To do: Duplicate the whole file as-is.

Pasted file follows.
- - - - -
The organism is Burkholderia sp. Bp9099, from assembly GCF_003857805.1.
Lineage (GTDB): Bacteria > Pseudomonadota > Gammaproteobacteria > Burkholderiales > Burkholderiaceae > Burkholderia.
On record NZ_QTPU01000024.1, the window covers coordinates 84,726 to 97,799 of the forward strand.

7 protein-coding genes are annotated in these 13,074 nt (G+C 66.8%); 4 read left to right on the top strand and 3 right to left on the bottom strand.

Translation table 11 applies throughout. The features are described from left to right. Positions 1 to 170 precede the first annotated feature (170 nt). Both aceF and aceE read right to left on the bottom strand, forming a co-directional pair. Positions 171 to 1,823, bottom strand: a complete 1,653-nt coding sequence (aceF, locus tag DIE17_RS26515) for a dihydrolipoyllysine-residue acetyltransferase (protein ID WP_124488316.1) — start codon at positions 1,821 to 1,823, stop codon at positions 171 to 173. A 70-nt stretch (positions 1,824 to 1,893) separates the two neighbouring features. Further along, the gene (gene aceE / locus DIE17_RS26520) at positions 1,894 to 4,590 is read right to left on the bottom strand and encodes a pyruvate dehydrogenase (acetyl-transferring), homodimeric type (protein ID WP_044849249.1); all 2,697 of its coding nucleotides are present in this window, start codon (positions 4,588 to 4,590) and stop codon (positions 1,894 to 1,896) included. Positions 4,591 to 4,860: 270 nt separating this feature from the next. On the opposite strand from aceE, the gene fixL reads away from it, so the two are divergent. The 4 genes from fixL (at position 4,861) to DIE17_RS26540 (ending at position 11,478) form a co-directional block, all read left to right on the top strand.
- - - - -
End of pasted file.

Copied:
The organism is Burkholderia sp. Bp9099, from assembly GCF_003857805.1.
Lineage (GTDB): Bacteria > Pseudomonadota > Gammaproteobacteria > Burkholderiales > Burkholderiaceae > Burkholderia.
On record NZ_QTPU01000024.1, the window covers coordinates 84,726 to 97,799 of the forward strand.

7 protein-coding genes are annotated in these 13,074 nt (G+C 66.8%); 4 read left to right on the top strand and 3 right to left on the bottom strand.

Translation table 11 applies throughout. The features are described from left to right. Positions 1 to 170 precede the first annotated feature (170 nt). Both aceF and aceE read right to left on the bottom strand, forming a co-directional pair. Positions 171 to 1,823, bottom strand: a complete 1,653-nt coding sequence (aceF, locus tag DIE17_RS26515) for a dihydrolipoyllysine-residue acetyltransferase (protein ID WP_124488316.1) — start codon at positions 1,821 to 1,823, stop codon at positions 171 to 173. A 70-nt stretch (positions 1,824 to 1,893) separates the two neighbouring features. Further along, the gene (gene aceE / locus DIE17_RS26520) at positions 1,894 to 4,590 is read right to left on the bottom strand and encodes a pyruvate dehydrogenase (acetyl-transferring), homodimeric type (protein ID WP_044849249.1); all 2,697 of its coding nucleotides are present in this window, start codon (positions 4,588 to 4,590) and stop codon (positions 1,894 to 1,896) included. Positions 4,591 to 4,860: 270 nt separating this feature from the next. On the opposite strand from aceE, the gene fixL reads away from it, so the two are divergent. The 4 genes from fixL (at position 4,861) to DIE17_RS26540 (ending at position 11,478) form a co-directional block, all read left to right on the top strand.